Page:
Over the last 15 to 20 years, there has been development of a lot of carbon-based nucleic acid tests, the most common one being the Xpert MTB/RIF, or the Xpert Ultra, which is the later generation test, and these are quick tests that have largely been redeployed for COVID but within an hour, you can identify the presence of TB from somebody’s sputum without waiting for it to grow, as well as the markers of resistance to Rifampin, one of the major drugs used to treat TB. Implementing that and rolling it out worldwide as a screening tool has been associated with a dramatic increase of identification of TB that’s drug-resistant, but has also been associated with a great opportunity to be able to get people on therapy right away.

So quickly deployable, rapid tests like that are really going to make a big difference in terms of disease control, and again, letting us all get back to our lives.


Maggie Fox

Jeff, thanks so much for joining us.


Jeffrey Tornheim

Absolutely. Thank you guys.


Maggie Fox

If you liked this podcast, which is brought to you by the One Health Trust, please share it by email, LinkedIn, or your favorite social media platform and let us know what else you’d like to hear about at [email protected]. Thanks for listening.

Transcribed by


Dr. Jeffrey Tornheim, bearded man with glasses over ablue backgroud.

Dr. Jeff Tornheim, M.D., MPH, is a member of the International Maternal Pediatric Adolescent AIDS Clinical Trials Network, and is a term member of the Council on Foreign Relations.

Dr. Tornheim graduated with a B.A. in International Development and Economics from Brandeis University, received his medical and public health degree from the Mount Sinai School of Medicine, completed a combined residency in Internal Medicine and Pediatrics at Yale University School of Medicine and a clinical fellowship in Infectious Diseases at Johns Hopkins University School of Medicine.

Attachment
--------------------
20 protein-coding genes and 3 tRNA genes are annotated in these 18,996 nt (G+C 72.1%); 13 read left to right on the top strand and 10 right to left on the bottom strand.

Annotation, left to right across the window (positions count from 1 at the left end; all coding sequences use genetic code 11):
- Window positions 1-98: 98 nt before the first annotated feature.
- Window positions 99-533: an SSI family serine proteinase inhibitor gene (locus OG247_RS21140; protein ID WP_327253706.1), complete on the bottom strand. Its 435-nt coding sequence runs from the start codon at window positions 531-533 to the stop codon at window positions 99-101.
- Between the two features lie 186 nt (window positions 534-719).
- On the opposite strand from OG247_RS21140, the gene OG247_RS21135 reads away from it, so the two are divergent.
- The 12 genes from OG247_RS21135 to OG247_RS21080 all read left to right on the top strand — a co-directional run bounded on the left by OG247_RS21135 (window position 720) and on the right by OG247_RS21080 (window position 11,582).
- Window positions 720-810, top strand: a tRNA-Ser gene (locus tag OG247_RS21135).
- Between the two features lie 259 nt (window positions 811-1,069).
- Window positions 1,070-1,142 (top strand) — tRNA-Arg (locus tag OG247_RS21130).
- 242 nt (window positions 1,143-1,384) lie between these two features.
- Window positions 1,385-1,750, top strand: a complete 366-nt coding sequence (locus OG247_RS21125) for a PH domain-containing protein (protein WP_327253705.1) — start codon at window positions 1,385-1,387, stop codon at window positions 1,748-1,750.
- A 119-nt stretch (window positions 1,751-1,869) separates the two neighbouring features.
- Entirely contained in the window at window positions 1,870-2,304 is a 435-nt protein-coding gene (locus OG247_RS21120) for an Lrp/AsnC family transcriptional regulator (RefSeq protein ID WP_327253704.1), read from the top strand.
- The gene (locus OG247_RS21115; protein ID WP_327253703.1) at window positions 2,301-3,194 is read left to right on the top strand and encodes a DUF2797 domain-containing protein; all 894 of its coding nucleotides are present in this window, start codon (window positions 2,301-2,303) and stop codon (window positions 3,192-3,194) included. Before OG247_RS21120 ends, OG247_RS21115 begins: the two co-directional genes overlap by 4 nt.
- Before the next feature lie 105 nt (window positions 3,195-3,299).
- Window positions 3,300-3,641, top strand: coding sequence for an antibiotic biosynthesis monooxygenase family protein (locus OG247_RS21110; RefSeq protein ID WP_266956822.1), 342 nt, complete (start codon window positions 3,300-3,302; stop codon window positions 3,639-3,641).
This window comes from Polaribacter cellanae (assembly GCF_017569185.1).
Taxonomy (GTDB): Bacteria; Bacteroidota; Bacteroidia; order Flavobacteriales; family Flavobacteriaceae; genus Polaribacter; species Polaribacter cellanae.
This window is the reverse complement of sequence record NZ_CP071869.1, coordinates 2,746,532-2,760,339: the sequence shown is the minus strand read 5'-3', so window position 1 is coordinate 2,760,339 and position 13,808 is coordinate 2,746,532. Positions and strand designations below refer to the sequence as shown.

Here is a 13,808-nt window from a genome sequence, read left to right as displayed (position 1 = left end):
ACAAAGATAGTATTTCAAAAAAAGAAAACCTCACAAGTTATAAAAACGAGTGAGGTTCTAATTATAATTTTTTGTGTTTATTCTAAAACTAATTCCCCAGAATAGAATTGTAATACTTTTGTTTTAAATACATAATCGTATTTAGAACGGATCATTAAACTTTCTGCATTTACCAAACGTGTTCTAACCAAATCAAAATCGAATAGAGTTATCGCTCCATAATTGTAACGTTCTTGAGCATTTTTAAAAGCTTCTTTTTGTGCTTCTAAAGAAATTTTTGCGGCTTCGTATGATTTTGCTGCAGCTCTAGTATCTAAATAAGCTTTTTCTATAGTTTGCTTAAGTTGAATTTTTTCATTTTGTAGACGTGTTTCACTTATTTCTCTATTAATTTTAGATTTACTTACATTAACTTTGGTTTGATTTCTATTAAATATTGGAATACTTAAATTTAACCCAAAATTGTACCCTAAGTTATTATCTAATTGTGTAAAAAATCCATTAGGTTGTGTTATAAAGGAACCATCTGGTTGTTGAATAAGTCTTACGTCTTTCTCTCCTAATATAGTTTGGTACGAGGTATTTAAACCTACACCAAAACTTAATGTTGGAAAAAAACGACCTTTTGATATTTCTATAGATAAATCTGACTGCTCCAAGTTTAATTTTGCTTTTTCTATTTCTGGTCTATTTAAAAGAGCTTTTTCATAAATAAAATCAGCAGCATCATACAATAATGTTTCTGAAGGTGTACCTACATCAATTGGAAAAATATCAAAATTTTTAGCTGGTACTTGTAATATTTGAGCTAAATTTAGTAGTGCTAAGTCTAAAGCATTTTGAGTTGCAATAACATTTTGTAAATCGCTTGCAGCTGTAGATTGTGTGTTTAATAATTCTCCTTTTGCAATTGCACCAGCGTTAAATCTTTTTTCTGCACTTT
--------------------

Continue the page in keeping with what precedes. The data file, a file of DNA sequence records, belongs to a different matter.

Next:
Prior to completing his medical education, he worked on strengthening health systems for returning refugees to South Sudan, studied the epidemiology of pneumonia and diarrhea in Kenya with the Centers for Disease Control and Prevention (CDC) International Emerging Infections Program, studied adherence to latent tuberculosis treatment at the New York City Department of Health and Mental Hygiene in the Bureau of TB Control, and volunteered in an East Harlem free clinic.  During his public health degree, he evaluated the impact of water policy on rates of pediatric diarrhea as well as Chagas Disease epidemiology and treatment in Bolivia through the Fogarty International Clinical Scholars Program.  His interest in clinical outcomes for underserved populations has led to research, teaching, and clinical practice in Bolivia, India, Kenya, Peru, Rwanda, South Africa, South Sudan, Uganda, and the United States.

His current NIH-supported research explores the application of whole genome sequencing, drug-level testing, transcriptional and metabolomic profiling, and biomarker assessments to improve health outcomes in the treatment of adults and children with drug-resistant tuberculosis in India.


Hosted and written by Maggie Fox
Special guest: Jeffrey Tornheim
Produced and edited by Samantha Serrano
Music composed and sound edited by Raquel Krügel
Transcript edited by Aditi Satyavrath